The real estate transaction process can have bumps in the road for buyers and sellers. One possible hiccup is when the seller tries to back out of the deal. There are only limited circumstances in which they could do that without facing consequences.
There are times when a seller can legally not continue the transactions
Usually, the buyer and seller will sign a contract after they agree on all the terms of the transaction. Once that happens, both parties are required to deliver on their side of the deal. The seller must transfer the home to the buyer, who must pay the purchase price and other closing costs. Many deals are also contingent on the purchaser obtaining a commitment for mortgage or other financing. However, contracts are not always airtight. For example, the seller could have an escape clause in the agreement that allows them to break the deal if they cannot find a comparable home. That is something that buyers should try to avoid.
Some deals fall apart in inspection
The most common reason why a real estate transaction falls through is that there are disputes that arise from the physical inspections. Most contracts are signed after the inspections are complete, which allows an opportunity for the buyer and seller to negotiate repairs and changes to the purchase price based on things that a home inspector may find. The buyer may make requests for the repairs that the seller does not want to perform. If the two sides cannot come to an agreement, the contract will not be signed. Rarely, inspections take place after a contract is signed and give the parties an opportunity to come to an agreement or abort the contract if they cannot. Generally, it is not a good idea to sign a contract before inspections and all repair or other condition issues are negotiated.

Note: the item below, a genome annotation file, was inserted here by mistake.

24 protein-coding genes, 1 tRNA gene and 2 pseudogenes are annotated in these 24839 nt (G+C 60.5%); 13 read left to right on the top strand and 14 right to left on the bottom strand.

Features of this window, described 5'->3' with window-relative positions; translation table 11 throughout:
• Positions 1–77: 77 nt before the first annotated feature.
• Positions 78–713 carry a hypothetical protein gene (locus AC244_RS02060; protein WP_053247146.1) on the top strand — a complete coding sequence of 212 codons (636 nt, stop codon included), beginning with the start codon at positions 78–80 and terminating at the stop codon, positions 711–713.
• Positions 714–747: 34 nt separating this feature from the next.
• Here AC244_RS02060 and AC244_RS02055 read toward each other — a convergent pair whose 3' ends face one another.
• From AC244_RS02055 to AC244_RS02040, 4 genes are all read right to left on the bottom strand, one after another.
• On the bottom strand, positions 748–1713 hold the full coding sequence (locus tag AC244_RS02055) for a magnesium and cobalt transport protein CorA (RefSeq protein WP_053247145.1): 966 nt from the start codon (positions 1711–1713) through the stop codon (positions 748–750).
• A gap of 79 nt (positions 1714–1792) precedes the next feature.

Of course, it is necessary that both the buyer and seller each have their own real estate attorneys for the transaction. Even if the deal seems routine, transactional real estate can present issues right up until the time that the deal closes. An attorney will protect your interests and help keep the deal on track. It is unethical for an attorney in New York to represent both the sellers and buyers in the same transactions, or for either attorney to have another role in the transaction, such as a broker or provider of title insurance, or even in some cases representing a lender.